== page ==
Sunday, October 5, 2008
Blogging Brooklyn Ferry
My time in New York City can be described as a journey, geographically if not literally, from the bottom to the top. My first home here was in Flatbush, Brooklyn, in a predominantly Carribean neighborhood (I was very young, and young men used to chivalrously walk me home from the subway at night upon catching sight of me, usually after saying something along the lines of "Miss? What are you doing here?"). I gradually moved north from there, making stops in Clinton Hill, Brooklyn; the Lower East Side; the Upper East Side; Manhattan Valley, as it was then called (I believe it's now being remarketed as "SoHa," South of Harlem, but it remains the scariest neighborhood I've ever lived in); a long sojourn in Washington Heights; an Italian neighborhood in the eastern Bronx, and, finally, the furthest point geographically north you can stand and still be within city limits. (I'm going to try to blog a little about my neighborhood before I leave it for good; I've always liked the outskirts of large cities, which seem to have their own cultures and characters, usually more like those of small provincial towns than the cities of which they're technically a part).
Yesterday I went to my sister's baby shower, which took place as far geographically south as you can stand and still be in New York City, in a little waterfront neighborhood at the end of Brooklyn called Gerritsen Beach. It's more than thirty miles away from my home, and it took more than two hours to get there by subway and bus. But the ride included the memorable Manhattan Bridge crossing; two of the train lines that serve the most marginal areas of the city actually cross the Manhattan Bridge overpass (above, seen from the Brooklyn side), and it's a thrilling sight to see the East River, Brooklyn Heights, the Brooklyn and Williamsburg Bridges, and the opening of New York Harbor in the setting sun from that high vantage. This is the way I used to go from my very first Brooklyn apartment (served, as it happened, by one of those marginal train lines), and I was flooded with memories of that long-ago time, especially of the glimpse of women at work at their sewing machines in small-time Chinatown sweatshops that I would catch after the train crossed the river, before it headed underground. Though the Brooklyn ferry is long gone, I was reminded of Walt Whitman's stirring words:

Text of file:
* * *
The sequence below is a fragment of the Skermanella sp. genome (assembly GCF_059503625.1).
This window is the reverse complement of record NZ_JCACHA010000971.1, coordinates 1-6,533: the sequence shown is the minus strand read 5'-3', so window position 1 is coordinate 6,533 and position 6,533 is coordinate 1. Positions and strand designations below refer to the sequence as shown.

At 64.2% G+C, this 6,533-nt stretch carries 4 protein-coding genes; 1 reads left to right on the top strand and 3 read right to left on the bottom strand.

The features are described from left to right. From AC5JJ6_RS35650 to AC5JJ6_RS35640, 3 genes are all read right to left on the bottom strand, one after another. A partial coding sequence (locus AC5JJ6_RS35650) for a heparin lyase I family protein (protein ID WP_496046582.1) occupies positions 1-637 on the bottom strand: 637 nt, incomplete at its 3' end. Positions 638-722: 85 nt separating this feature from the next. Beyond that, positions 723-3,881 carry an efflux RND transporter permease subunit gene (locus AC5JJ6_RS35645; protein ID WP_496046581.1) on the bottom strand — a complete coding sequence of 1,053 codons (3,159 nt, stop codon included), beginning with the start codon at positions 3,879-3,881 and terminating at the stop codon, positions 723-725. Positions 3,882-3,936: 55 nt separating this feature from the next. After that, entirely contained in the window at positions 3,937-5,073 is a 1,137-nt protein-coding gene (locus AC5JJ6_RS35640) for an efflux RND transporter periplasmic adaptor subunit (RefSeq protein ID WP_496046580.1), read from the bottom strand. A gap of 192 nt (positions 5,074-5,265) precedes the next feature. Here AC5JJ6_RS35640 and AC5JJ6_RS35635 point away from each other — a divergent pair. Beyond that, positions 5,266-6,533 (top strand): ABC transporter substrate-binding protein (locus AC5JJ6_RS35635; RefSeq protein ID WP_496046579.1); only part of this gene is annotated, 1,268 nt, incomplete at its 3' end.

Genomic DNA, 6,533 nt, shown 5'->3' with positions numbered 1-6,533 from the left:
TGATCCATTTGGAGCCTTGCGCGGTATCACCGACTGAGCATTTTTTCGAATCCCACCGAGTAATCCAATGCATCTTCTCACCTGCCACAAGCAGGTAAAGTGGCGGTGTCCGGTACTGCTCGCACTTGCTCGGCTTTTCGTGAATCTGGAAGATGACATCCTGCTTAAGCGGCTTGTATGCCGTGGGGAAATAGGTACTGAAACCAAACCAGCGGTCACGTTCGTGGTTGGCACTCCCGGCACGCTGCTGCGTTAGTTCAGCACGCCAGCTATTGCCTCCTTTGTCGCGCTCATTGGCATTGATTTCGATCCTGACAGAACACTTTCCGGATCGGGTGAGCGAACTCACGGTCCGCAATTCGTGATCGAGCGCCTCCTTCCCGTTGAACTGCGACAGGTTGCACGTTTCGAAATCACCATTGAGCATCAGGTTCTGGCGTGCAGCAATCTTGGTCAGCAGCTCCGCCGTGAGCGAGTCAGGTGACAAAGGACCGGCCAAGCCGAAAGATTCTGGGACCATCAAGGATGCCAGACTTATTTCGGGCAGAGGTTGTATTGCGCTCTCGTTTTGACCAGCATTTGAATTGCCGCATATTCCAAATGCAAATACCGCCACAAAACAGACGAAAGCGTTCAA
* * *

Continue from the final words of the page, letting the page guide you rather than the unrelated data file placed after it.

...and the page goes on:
FLOOD-TIDE below me! I watch you face to face;
Clouds of the west! sun there half an hour high! I see you also face to face.
Crowds of men and women attired in the usual costumes! how curious you are to me!
On the ferry-boats, the hundreds and hundreds that cross, returning home, are more curious to me than you suppose;
And you that shall cross from shore to shore years hence, are more to me, and more in my meditations, than you might suppose.
. . . . It avails not, neither time or place—distance avails not;
I am with you, you men and women of a generation, or ever so many generations hence;
I project myself—also I return—I am with you, and know how it is.
. . . . I too lived — Brooklyn, of ample hills, was mine;
I too walk’d the streets of Manhattan Island, and bathed in the waters around it;
I too felt the curious abrupt questionings stir within me,
In the day, among crowds of people, sometimes they came upon me,
In my walks home late at night, or as I lay in my bed, they came upon me.
. . . . It is not you alone who know what it is to be evil;
I am he who knew what it was to be evil;
I too knitted the old knot of contrariety,
Blabb’d, blush’d, resented, lied, stole, grudg’d,
Had guile, anger, lust, hot wishes I dared not speak,
Was wayward, vain, greedy, shallow, sly, cowardly, malignant;
The wolf, the snake, the hog, not wanting in me,
The cheating look, the frivolous word, the adulterous wish, not wanting,
Refusals, hates, postponements, meanness, laziness, none of these wanting.
But I was Manhattanese, friendly and proud!
I was call’d by my nighest name by clear loud voices of young men as they saw me approaching or passing,
Felt their arms on my neck as I stood, or the negligent leaning of their flesh against me as I sat,
Saw many I loved in the street, or ferry-boat, or public assembly, yet never told them a word,
Lived the same life with the rest, the same old laughing, gnawing, sleeping,
Play’d the part that still looks back on the actor or actress,
The same old role, the role that is what we make it, as great as we like,
Or as small as we like, or both great and small. . .